How to Find All Unread Mail in Gmail

Easy Ways to Filter Gmail to Show Only Unread Messages

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Viewing unread mail only is the easiest way to tackle all of those emails you have yet to get to. Gmail makes it really easy to filter your mail to show you the unread messages only, hiding all the emails you've already opened.

There are two ways to see just the unread emails in Gmail, and the one you choose depends entirely on how you want to find them. However, no matter which method you go with, you'll not only see any emails you haven't opened but also the emails you have opened but then marked as unread.

How to Make Gmail Show Unread Emails First

Gmail has an entire section dedicated just to unread emails. You can open this area of your Gmail account to sift through all the emails you need to read. This is the best way to "permanently" keep unread emails at the top of Gmail.

Screenshots showing how to make Gmail show unread email first

Here's how:

  1. Next to Inbox type, make sure the Unread first option is chosen from the drop-down menu.

  2. Below that, click/tap Options next to the Unread line.

  3. In there are some options you can configure for your unread messages. You can force Gmail to show you up to 5, 10, 25, or 50 unread items at once. You can also hide the "Unread" section automatically when there aren't any unread messages left.

  4. Click or tap the Save Changes button at the bottom of that page to continue.

  5. Back in your Inbox folder is now an Unread section just below the menu buttons at the top of your messages. Click or tap that word to see or hide all your unread emails; all new emails will arrive there.

  • Everything else that's already been read will now automatically show up in the Everything else section below it.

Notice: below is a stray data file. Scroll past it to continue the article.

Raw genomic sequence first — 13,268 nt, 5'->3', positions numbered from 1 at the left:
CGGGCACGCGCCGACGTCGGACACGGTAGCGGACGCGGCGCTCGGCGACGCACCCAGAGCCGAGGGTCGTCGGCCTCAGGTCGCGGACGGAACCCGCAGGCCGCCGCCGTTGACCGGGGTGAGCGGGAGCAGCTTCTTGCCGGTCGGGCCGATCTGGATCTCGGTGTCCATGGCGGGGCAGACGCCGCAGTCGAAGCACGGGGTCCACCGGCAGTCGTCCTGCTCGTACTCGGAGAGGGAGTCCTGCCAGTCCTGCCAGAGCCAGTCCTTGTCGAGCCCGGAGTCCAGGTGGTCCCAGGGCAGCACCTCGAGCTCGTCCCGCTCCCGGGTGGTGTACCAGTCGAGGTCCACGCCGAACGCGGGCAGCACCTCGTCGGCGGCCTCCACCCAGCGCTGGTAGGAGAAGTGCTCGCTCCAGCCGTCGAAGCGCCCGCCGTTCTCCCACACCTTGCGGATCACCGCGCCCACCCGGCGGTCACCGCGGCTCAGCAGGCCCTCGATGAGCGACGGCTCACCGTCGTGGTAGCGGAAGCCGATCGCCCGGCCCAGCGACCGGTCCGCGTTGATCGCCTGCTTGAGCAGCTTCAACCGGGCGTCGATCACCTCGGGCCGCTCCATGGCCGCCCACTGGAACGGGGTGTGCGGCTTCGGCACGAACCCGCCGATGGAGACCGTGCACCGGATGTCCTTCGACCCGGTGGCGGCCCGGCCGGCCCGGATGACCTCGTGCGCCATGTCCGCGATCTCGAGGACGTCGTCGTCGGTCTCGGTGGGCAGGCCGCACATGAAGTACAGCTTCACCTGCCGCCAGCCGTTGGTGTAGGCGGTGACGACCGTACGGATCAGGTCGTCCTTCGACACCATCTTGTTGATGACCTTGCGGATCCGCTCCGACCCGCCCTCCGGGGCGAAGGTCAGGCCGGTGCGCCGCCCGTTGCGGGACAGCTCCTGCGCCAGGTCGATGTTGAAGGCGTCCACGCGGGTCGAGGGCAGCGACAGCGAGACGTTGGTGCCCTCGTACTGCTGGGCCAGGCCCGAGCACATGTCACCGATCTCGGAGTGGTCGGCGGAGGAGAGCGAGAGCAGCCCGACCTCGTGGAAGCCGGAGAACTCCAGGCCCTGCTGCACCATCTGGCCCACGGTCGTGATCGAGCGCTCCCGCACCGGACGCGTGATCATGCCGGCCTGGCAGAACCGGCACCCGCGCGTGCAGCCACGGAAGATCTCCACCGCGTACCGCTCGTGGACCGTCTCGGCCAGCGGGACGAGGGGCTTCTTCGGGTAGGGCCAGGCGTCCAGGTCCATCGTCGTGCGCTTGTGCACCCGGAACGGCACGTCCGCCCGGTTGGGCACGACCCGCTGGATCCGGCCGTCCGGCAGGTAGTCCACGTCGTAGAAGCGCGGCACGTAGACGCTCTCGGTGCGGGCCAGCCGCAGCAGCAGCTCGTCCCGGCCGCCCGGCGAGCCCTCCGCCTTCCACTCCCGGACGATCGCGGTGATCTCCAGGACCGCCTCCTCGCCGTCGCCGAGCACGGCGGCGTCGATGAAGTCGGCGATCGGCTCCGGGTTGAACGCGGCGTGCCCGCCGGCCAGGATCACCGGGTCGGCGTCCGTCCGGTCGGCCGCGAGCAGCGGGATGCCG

You can reverse Step 2 and choose Default, Important first, Starred first, or Priority Inbox to undo these settings and quit showing unread emails first.

How to Search for Unread Messages

Unlike the method above, which only shows unread emails in your Inbox folder, Gmail also makes it simple to search for messages that are unread in any folder, and it works with Gmail's Inbox service, too.

Screenshots showing how to find unread email in any folder in Gmail
  1. Open the folder you want to search for unread messages in.

  2. Using the search bar at the top of Gmail, type this after any text that's already prefilled there:

    is:unread
  3. Submit the search with the Enter key on your keyboard or by clicking/tapping the blue search button in Gmail.

  4. You'll now see all the unread emails in that folder, and everything else will be temporarily hidden because of the search filter you just applied.

Here's one example of how to find unread emails in the Trash folder. After opening that folder, the search bar should read "in:trash," in which case you can add "is:unread" to the end to find only the unread emails in the Trash folder:

in:trash is:unread

You can only search for unread messages in one folder at a time. For example, you cannot modify the search to include both the Trash and Spam folder. Instead, you'd have to open the Spam folder, for example, and search in there if you're wanting to find unread spam messages.

You can even add other search operators to do things like finding unread emails between certain dates. In this example, Gmail will only show unread emails between December 28, 2017, and January 1, 2018:​

is:unread before:2018/01/01, after:2017/12/28

Here's another example of how to see unread messages from a certain email address only:

is:unread from:googlealerts-noreply@google.com 

This one will show all the unread emails that came from any "@google.com" address:

is:unread from:*@google.com 

Another common one is to search Gmail for unread messages by name instead of email address:

is:unread from:Jon

Combining a few of these for a super-specific search for unread emails (from Bank of America) before a certain date (June 15, 2017) in a custom folder (called "bank") would look something like this:

label:bank is:unread before:2017/06/15 from:*@emcom.bankofamerica.com